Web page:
Local civil rights organizations and N.C. residents filed a lawsuit against House Bill 2 today, claiming the controversial law signed by Gov. Pat McCrory late last Wednesday infringes on the constitutional rights of LGBT individuals.
The ACLU of North Carolina, Equality NC, two UNC-system employees and one UNC-system student filed the lawsuit in North Carolina's Middle District court. The defendants include McCrory, the UNC-system and UNC-system Board of Governors Chairperson Lou Bissette.
UNC-Chapel Hill employee Joaquín Carcaño, a 27-year-old transgender man from Carrboro, is among those suing.
“I just want to go to work and live my life. This law puts me in the terrible position of either going into the women’s room where I clearly don’t belong or breaking the law,” Carcaño said in a statement. “But this is about more than bathrooms, this is about my job, my community and my ability to get safely through my day and be productive like everyone else in North Carolina.”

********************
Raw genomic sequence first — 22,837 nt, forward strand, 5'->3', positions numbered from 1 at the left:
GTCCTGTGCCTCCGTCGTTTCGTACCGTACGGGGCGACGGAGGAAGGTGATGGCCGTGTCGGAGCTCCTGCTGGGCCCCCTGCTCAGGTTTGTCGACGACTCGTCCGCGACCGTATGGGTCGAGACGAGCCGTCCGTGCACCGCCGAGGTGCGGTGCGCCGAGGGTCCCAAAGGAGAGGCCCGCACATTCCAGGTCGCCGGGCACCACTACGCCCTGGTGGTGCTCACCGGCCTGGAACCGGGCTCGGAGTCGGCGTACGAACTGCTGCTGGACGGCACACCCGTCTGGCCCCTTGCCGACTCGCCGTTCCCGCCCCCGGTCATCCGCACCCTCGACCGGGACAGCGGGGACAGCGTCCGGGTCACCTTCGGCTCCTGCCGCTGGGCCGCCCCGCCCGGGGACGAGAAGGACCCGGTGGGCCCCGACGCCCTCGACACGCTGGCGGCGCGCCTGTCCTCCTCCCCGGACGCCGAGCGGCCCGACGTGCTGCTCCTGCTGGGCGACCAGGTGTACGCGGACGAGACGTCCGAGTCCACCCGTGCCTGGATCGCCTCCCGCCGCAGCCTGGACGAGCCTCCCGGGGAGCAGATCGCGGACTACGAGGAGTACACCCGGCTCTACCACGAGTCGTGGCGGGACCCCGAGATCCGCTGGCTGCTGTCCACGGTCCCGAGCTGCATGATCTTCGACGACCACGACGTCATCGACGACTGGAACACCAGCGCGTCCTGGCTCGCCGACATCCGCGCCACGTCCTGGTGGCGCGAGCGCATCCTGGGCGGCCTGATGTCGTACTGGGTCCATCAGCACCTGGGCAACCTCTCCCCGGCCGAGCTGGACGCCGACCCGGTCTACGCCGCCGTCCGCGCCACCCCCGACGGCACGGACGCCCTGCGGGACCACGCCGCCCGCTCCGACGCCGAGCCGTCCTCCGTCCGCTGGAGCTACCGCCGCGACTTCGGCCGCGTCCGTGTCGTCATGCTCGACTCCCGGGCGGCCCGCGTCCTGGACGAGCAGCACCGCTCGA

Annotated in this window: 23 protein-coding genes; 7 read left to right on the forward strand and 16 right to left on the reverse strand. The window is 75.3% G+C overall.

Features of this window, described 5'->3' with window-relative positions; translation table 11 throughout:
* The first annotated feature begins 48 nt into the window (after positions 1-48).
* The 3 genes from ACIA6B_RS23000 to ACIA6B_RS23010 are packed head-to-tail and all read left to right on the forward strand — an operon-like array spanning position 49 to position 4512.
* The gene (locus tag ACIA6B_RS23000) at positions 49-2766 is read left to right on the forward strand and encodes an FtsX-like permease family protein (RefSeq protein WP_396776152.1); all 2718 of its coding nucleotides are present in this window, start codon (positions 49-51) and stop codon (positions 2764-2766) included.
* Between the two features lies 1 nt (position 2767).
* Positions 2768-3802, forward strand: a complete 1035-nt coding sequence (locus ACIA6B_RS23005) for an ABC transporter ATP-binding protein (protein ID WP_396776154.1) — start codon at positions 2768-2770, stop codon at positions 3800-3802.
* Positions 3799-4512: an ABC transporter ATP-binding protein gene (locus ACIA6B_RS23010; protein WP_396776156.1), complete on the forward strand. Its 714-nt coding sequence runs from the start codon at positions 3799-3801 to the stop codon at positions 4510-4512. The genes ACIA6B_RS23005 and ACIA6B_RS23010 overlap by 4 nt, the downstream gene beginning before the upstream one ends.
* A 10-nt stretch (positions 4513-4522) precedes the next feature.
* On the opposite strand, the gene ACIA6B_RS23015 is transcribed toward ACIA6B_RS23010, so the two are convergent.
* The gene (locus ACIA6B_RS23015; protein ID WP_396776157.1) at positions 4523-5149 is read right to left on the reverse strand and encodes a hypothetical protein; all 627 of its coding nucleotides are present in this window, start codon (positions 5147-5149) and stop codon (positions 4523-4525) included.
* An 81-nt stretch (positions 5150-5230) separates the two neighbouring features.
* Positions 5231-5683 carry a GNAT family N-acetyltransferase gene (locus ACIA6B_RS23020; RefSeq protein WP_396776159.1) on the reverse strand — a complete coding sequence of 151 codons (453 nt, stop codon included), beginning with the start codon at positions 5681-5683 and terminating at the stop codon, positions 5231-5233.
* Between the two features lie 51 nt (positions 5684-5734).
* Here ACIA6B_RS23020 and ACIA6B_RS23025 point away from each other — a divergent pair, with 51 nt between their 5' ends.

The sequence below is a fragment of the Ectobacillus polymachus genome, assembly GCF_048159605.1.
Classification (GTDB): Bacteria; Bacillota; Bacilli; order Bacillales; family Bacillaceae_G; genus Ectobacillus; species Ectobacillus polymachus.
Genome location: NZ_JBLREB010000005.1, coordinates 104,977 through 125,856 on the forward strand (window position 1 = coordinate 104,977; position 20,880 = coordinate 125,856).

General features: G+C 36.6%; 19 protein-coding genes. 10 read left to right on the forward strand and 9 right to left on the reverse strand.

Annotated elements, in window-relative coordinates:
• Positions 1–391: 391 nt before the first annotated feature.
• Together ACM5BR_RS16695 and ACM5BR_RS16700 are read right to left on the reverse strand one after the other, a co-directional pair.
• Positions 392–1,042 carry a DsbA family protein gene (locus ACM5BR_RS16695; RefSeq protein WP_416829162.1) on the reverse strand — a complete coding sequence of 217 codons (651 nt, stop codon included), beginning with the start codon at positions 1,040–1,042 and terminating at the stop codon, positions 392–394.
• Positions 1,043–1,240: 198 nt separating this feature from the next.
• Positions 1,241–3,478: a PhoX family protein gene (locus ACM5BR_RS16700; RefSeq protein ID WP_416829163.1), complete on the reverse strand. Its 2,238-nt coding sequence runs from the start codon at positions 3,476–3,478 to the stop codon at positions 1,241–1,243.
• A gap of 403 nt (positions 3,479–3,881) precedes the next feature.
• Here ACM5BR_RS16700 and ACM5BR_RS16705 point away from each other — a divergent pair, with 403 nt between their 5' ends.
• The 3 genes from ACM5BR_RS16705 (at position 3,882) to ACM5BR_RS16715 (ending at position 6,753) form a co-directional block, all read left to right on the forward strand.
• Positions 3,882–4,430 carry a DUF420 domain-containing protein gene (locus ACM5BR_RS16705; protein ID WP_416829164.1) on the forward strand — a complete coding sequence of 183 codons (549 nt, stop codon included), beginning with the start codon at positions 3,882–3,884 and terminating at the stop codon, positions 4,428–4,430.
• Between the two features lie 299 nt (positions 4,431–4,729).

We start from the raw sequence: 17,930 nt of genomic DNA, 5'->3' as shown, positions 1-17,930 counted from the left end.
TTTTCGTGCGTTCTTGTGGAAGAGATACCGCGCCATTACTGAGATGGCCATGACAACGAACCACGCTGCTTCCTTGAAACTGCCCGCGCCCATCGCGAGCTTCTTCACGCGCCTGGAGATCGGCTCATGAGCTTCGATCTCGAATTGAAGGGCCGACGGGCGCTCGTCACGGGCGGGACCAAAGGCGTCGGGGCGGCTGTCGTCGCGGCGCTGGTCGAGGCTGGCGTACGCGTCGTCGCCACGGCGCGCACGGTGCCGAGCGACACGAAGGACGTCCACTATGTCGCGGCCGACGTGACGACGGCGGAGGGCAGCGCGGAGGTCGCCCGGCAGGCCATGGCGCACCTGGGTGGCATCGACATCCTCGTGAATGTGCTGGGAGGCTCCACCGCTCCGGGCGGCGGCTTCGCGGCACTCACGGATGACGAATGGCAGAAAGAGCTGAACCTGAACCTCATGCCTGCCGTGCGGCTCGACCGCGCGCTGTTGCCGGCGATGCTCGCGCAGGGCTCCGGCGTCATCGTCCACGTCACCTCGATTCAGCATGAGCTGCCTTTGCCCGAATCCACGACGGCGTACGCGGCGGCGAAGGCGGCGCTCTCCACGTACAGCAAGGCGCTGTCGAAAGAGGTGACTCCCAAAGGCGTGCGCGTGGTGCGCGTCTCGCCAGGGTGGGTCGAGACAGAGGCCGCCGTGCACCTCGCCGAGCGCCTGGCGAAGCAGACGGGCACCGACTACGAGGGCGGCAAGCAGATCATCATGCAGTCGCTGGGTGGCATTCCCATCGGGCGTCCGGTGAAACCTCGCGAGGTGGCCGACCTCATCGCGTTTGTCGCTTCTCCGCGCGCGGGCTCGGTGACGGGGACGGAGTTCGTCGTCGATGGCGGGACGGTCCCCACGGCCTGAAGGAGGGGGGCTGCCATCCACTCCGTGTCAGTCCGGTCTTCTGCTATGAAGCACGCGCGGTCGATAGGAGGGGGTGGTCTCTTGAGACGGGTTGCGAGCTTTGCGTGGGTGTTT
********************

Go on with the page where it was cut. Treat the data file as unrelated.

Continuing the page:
HB2 was passed during a special session in the General Assembly after Charlotte's City Council voted to extend its non-discrimination ordinance to LGBT individuals in February. It also allowed transgender people to use the bathroom of their choice.
Legislators argued the "bathroom issue" presented a risk for women and families. The bill passed 82-26 in the N.C. House of Representatives and unanimously in the N.C. Senate after Democrats walked out.
According to the lawsuit, legislators painted transgender people as "predatory and dangerous" during the special session in which HB2 was passed.
It also states that HB2 will prevent LGBT people from seeking protection under local discrimination laws, thus violating the plaintiffs' constitutional rights to equal protection, liberty, dignity, autonomy and privacy.
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